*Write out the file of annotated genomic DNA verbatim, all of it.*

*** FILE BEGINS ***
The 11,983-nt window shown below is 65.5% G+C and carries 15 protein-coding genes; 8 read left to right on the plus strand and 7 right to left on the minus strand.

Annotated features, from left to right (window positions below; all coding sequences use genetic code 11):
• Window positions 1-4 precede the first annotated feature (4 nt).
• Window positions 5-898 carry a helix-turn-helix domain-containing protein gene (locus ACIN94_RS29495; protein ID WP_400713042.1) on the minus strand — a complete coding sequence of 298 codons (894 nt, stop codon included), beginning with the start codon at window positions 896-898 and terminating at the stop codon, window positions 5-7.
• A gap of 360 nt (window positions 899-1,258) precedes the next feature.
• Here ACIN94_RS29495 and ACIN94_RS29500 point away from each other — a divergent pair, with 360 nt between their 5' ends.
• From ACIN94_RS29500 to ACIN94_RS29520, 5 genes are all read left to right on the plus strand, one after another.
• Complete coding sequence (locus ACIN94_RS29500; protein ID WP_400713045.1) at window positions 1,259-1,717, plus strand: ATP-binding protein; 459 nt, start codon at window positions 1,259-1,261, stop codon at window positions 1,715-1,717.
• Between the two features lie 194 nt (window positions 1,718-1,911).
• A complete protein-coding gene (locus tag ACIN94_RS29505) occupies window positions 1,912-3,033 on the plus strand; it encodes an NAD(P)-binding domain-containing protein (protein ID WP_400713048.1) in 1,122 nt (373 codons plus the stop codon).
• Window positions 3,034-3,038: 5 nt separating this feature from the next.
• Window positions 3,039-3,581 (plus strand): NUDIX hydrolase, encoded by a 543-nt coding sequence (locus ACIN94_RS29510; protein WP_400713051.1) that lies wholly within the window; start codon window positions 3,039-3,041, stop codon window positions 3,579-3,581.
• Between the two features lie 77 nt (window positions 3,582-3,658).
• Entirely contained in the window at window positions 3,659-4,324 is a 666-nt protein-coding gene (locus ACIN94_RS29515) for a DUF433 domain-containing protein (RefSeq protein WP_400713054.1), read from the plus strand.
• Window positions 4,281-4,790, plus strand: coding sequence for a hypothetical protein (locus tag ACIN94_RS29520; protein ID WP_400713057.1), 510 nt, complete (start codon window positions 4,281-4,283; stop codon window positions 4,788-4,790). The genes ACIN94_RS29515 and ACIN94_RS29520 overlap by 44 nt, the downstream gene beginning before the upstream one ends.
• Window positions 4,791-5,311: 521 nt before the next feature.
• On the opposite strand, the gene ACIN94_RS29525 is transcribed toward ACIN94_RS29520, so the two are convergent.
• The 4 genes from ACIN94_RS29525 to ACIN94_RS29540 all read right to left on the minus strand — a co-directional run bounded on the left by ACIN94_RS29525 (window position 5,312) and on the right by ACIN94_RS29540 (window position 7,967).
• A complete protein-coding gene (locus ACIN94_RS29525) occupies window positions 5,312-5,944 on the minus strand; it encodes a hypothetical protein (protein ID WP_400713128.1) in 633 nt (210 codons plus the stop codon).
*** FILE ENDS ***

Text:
The 11,983-nt window shown below is 65.5% G+C and carries 15 protein-coding genes; 8 read left to right on the plus strand and 7 right to left on the minus strand.

Annotated features, from left to right (window positions below; all coding sequences use genetic code 11):
• Window positions 1-4 precede the first annotated feature (4 nt).
• Window positions 5-898 carry a helix-turn-helix domain-containing protein gene (locus ACIN94_RS29495; protein ID WP_400713042.1) on the minus strand — a complete coding sequence of 298 codons (894 nt, stop codon included), beginning with the start codon at window positions 896-898 and terminating at the stop codon, window positions 5-7.
• A gap of 360 nt (window positions 899-1,258) precedes the next feature.
• Here ACIN94_RS29495 and ACIN94_RS29500 point away from each other — a divergent pair, with 360 nt between their 5' ends.
• From ACIN94_RS29500 to ACIN94_RS29520, 5 genes are all read left to right on the plus strand, one after another.
• Complete coding sequence (locus ACIN94_RS29500; protein ID WP_400713045.1) at window positions 1,259-1,717, plus strand: ATP-binding protein; 459 nt, start codon at window positions 1,259-1,261, stop codon at window positions 1,715-1,717.
• Between the two features lie 194 nt (window positions 1,718-1,911).
• A complete protein-coding gene (locus tag ACIN94_RS29505) occupies window positions 1,912-3,033 on the plus strand; it encodes an NAD(P)-binding domain-containing protein (protein ID WP_400713048.1) in 1,122 nt (373 codons plus the stop codon).
• Window positions 3,034-3,038: 5 nt separating this feature from the next.
• Window positions 3,039-3,581 (plus strand): NUDIX hydrolase, encoded by a 543-nt coding sequence (locus ACIN94_RS29510; protein WP_400713051.1) that lies wholly within the window; start codon window positions 3,039-3,041, stop codon window positions 3,579-3,581.
• Between the two features lie 77 nt (window positions 3,582-3,658).
• Entirely contained in the window at window positions 3,659-4,324 is a 666-nt protein-coding gene (locus ACIN94_RS29515) for a DUF433 domain-containing protein (RefSeq protein WP_400713054.1), read from the plus strand.
• Window positions 4,281-4,790, plus strand: coding sequence for a hypothetical protein (locus tag ACIN94_RS29520; protein ID WP_400713057.1), 510 nt, complete (start codon window positions 4,281-4,283; stop codon window positions 4,788-4,790). The genes ACIN94_RS29515 and ACIN94_RS29520 overlap by 44 nt, the downstream gene beginning before the upstream one ends.
• Window positions 4,791-5,311: 521 nt before the next feature.
• On the opposite strand, the gene ACIN94_RS29525 is transcribed toward ACIN94_RS29520, so the two are convergent.
• The 4 genes from ACIN94_RS29525 to ACIN94_RS29540 all read right to left on the minus strand — a co-directional run bounded on the left by ACIN94_RS29525 (window position 5,312) and on the right by ACIN94_RS29540 (window position 7,967).
• A complete protein-coding gene (locus ACIN94_RS29525) occupies window positions 5,312-5,944 on the minus strand; it encodes a hypothetical protein (protein ID WP_400713128.1) in 633 nt (210 codons plus the stop codon).